[3] Davis next contends her dismissal was too harsh a penalty for threatening on at least two occasions to kill Cooper. In support of this contention, Davis cites Blake v. State Personnel Bd. (1972) 25 Cal. App. 3d 541 [102 Cal. Rptr. 50]. Blake, the petitioner in that case, was a Deputy Labor Commissioner, who had been employed in public service for more than 20 years and had a good employment record. However, one evening he became intoxicated at a State Bar convention and brandished a firearm at two fellow employees who were in the company of a woman attorney with whom Blake had a romantic relationship. (Id. at pp. 546-547.) Blake telephoned the victims the next morning, apologized and said such an incident [55 Cal. App. 4th 688] would never happen again. He also sold his gun and ended his relationship with the woman involved in the incident. (Id. at pp. 553-554.) The Court of Appeal held dismissal was too harsh a penalty for Blake's conduct, in view of all the circumstances surrounding the incident, the degree to which it affected the public service and the likelihood of such conduct recurring. (Id. at p. 554.) The Blake court noted that there was no direct testimony from the victims that their work relationship with the woman attorney was affected. (Ibid.)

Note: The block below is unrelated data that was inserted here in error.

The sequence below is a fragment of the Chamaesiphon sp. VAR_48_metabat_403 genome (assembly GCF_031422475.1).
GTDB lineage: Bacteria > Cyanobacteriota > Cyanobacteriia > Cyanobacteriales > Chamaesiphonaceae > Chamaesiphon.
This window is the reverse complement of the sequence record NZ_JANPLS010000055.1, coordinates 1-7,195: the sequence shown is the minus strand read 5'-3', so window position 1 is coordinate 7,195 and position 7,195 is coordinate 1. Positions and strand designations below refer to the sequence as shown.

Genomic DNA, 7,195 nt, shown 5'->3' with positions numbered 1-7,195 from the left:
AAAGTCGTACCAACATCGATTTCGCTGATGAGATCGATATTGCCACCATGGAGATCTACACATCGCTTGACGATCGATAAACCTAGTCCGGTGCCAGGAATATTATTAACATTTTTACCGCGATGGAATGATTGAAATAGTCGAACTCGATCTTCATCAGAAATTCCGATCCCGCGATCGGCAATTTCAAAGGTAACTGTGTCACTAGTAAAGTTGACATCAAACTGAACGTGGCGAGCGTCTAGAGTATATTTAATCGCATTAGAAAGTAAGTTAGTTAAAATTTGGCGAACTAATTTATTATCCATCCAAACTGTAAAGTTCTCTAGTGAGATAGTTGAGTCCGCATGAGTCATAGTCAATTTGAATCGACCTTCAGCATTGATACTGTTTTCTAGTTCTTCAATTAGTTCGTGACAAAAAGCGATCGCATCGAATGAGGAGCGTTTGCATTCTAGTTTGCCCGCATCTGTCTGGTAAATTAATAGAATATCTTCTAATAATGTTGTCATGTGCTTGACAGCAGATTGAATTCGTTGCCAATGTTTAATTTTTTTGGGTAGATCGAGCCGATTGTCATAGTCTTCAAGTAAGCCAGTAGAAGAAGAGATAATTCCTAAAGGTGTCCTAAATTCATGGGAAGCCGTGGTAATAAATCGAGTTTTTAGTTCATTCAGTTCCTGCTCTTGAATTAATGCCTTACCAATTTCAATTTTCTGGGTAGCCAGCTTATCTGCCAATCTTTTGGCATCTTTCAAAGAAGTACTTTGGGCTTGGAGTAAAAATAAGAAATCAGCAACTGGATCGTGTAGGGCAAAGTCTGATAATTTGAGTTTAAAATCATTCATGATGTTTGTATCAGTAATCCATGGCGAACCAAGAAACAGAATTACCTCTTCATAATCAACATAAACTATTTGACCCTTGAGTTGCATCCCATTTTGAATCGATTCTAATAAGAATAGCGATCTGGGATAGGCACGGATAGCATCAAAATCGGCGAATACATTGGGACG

The circumstances of this case are not at all similar to those in Blake v. State Personnal Bd., supra, 25 Cal. App. 3d 541. Among other things, Davis made death threats against Cooper on at least two separate occasions to two separate persons under distinct circumstances. Both of the people who heard the threats took them seriously, and Davis never retracted them. Moreover, the threats clearly affected the public service, inasmuch as Cooper moved her office, changed her work schedule, took unscheduled time off of work, and despite all of these measures, was distracted and unable to concentrate on her work. The medical center police also took Davis's threats seriously and responded by increasing security measures at the medical center.

Davis argues that the Department, the Commission and the trial court should have taken into consideration the stress Davis was suffering and her fragile emotional condition, and should have reassigned her or extended her medical leave, instead of peremptorily terminating her employment after 16 years. That course might indeed have been a reasonable one. However, the course chosen by the Department was not unreasonable, and it was well within the discretion of the Department to discharge Davis for her repeated, cold-blooded threats against her supervisor, conduct which patently bore a substantial relationship to her employment.

4. The Threats on Cooper's Life Were Unequivocal and Specific